It’s been a while. I hope you are all well. Shall we make some charts?
When Marlion Pickett runs onto the M.C.G for Richmond in the AFL Grand Final this Saturday, he’ll be only the sixth player in 124 finals to debut on the big day.
library(dplyr) library(fitzRoy) afldata <- get_afltables_stats() afldata %>% select(Season, Round, Date, ID, First.name, Surname, Playing.for, Home.team, Home.score, Away.team, Away.score) %>% group_by(ID) %>% arrange(Date) %>% # a player's first game slice(1) %>% ungroup() %>% # grand finals only filter(Round == "GF") %>% # get the winning/losing margin mutate(Margin = case_when(Playing.for == Home.team ~ Home.score - Away.score, TRUE ~ Away.score - Home.score)) %>% select(-Home.team, -Away.team, -Home.score, -Away.score)
Each tweet takes one of two forms and is consistently formatted, making it easy to parse and extract information. Here are a couple of examples with the interesting parts highlighted in bold:
Between 16:00 and 18:30 today, 26% of trips experienced delays. #sydneytrains
The worst delay was 16 minutes, on the 18:16 City to Berowra via Gordon service. #sydneytrains
The take-home message: expect delays somewhere most days but in particular on Monday mornings, when students return to school after the holidays, and if you’re travelling in the far south-west or north-west of the network.
I’m not saying this is a good idea, but bear with me.
This week we return to Australian Rules Football, the R package fitzRoy and some statistics to ask – why can’t Geelong win after a bye?
(with apologies to long-time readers who used to come for the science)
Melvyn and I hail from the same part of the world, and I learned as a child that many of the local place names there were derived from Old Norse or Danish. Notably: places ending in -by denote a farmstead, settlement or village; those ending in -thwaite mean a clearing or meadow.
So how local are those names? Time for some quick and dirty maps using R.
For better or worse I spend some time each day at Stack Overflow [r], reading and answering questions. If you do the same, you probably notice certain features in questions that recur frequently. It’s as though everyone is copying from one source – perhaps the one at the top of the search results. And it seems highest-ranked is not always best.
Nowhere is this more apparent to me than in the way many users create data frames. So here is my introductory guide “how not to create data frames”, aimed at beginners writing their first questions.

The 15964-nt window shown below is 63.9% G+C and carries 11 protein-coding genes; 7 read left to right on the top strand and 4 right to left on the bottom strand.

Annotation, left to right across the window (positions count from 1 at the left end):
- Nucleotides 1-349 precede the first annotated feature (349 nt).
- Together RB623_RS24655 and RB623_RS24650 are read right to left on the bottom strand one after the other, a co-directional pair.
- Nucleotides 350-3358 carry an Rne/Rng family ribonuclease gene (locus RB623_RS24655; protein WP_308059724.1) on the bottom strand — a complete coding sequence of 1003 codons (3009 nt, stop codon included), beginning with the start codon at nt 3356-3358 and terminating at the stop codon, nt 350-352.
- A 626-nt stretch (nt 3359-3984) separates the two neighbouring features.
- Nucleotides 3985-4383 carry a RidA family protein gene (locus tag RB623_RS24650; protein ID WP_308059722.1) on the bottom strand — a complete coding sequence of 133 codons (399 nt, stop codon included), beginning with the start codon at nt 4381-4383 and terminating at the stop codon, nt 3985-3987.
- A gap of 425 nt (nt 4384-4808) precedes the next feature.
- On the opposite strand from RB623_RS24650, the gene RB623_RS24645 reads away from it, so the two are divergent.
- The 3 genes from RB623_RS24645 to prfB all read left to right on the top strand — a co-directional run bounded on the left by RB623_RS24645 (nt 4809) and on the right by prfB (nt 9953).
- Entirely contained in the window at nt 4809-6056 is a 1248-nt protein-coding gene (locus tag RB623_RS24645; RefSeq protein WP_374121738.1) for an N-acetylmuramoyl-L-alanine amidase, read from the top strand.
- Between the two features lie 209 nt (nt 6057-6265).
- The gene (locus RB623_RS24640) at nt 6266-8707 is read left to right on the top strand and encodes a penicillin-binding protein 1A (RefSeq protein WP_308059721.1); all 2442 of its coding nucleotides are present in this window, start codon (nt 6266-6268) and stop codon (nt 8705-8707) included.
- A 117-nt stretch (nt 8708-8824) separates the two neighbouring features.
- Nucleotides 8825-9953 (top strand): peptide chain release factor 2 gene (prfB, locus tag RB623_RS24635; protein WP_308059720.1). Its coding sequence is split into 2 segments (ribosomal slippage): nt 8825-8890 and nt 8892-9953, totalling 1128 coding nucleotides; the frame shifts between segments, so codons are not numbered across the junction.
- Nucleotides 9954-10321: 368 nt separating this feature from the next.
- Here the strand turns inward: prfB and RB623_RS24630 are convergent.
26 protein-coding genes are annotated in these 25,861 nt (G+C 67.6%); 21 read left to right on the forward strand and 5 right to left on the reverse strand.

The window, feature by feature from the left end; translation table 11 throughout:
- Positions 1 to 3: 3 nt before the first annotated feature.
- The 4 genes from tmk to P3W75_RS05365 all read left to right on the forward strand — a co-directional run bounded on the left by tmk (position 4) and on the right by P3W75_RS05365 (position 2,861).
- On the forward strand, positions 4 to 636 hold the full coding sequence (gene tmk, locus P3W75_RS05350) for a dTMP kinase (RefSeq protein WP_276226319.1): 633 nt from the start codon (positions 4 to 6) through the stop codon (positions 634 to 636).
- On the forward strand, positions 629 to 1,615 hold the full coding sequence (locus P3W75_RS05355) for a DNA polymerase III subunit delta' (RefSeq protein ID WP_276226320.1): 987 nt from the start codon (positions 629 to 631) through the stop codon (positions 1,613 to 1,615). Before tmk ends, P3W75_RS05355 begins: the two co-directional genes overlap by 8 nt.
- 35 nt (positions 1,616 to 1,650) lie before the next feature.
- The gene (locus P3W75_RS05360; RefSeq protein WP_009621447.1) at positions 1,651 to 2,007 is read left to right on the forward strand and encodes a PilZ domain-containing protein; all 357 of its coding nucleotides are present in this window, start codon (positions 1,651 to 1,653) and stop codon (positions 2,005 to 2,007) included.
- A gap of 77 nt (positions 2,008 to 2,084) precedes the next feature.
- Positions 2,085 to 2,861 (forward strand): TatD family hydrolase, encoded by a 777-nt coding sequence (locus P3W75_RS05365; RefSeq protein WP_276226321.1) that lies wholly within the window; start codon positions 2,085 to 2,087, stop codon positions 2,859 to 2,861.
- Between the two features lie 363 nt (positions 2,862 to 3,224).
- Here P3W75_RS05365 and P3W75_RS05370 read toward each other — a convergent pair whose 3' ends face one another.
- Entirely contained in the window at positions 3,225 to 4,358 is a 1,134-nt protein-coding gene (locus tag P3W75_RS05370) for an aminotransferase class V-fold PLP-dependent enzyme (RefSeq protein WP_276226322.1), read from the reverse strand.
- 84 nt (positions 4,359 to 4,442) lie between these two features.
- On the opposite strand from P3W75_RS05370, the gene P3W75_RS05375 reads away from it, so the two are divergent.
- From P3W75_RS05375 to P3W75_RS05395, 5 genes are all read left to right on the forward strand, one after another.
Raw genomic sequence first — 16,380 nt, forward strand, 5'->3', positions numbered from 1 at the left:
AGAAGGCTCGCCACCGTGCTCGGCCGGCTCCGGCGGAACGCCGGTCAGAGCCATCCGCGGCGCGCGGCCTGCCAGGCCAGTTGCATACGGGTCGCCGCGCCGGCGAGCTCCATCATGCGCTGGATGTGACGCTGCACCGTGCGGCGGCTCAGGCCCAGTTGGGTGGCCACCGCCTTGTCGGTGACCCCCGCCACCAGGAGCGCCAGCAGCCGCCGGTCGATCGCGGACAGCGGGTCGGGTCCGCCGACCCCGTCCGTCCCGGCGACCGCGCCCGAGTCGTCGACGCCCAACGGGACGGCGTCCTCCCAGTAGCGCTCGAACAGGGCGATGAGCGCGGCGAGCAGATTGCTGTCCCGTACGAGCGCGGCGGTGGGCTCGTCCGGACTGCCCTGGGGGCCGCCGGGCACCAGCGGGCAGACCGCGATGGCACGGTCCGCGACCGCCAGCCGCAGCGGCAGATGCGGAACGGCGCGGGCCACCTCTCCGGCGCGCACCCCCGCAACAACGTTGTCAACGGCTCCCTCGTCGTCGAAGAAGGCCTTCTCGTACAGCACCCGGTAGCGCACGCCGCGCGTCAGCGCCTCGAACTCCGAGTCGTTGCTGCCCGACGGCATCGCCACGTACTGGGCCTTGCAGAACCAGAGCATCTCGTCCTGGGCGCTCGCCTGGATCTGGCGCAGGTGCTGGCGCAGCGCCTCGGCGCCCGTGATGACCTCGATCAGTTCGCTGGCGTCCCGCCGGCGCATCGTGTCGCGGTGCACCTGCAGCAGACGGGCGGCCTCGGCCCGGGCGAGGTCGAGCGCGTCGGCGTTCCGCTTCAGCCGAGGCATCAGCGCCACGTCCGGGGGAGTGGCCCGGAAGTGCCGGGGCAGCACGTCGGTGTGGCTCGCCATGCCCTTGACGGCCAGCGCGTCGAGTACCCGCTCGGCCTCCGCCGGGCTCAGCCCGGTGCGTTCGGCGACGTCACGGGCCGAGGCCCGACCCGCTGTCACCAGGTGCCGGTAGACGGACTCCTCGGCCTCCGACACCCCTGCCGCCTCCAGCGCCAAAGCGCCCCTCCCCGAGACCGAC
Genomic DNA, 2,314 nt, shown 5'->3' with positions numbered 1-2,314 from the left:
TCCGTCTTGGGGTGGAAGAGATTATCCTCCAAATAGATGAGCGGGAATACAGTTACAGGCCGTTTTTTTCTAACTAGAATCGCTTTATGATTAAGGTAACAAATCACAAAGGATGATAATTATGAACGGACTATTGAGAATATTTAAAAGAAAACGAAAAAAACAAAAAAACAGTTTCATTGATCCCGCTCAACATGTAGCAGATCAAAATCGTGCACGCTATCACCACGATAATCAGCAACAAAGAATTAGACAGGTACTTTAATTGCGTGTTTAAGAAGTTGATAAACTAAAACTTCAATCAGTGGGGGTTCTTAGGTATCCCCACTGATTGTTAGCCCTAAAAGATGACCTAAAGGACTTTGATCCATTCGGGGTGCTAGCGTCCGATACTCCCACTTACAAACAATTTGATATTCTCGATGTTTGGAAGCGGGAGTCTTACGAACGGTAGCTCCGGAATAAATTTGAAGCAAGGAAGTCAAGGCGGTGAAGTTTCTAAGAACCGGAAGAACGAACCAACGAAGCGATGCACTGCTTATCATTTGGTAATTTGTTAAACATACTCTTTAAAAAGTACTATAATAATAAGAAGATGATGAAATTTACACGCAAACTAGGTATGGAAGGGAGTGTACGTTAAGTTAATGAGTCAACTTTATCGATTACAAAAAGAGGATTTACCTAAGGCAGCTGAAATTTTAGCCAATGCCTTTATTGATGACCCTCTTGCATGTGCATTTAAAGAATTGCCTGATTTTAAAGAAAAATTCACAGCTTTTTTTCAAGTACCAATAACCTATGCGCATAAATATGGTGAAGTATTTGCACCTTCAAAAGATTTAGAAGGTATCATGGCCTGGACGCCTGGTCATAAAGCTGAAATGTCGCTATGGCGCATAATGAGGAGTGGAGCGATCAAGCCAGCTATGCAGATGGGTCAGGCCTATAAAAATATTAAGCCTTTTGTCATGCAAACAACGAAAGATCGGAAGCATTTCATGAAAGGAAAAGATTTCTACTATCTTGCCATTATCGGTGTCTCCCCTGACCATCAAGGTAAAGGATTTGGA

The recent ABC News article Australia’s pollution mapped by postcode reveals nation’s dirty truth is interesting. It contains a searchable table, which is useful if you want to look up your own suburb. However, I was left wanting more: specifically, the raw data and some nice maps.
So here’s how I got them, using R.
Yuck. OK, I guess it does show that Sydney is one of three cities that are low density, but have comparable average commute times to higher-density cities. But if you’re plotting commute time versus population density…doesn’t a different kind of chart come to mind first? y versus x. C’mon.
I love it when researchers take the time to share their knowledge of the computational tools that they use. So first, let me point you at Environmental Computing, a site run by environmental scientists at the University of New South Wales, which has a good selection of R programming tutorials.
One of these is Making maps of your study sites. It was written with the specific purpose of generating simple, clean figures for publications and presentations, which it achieves very nicely.
I’ll be honest: the sole motivator for this post is that I thought it would be fun to generate the map using Leaflet for R as an alternative. You might use Leaflet if you want:
- An interactive map that you can drag, zoom, click for popup information
- A “fancier” static map with geographical features of interest
- concise and clean code which uses pipes and doesn’t require that you process shapefiles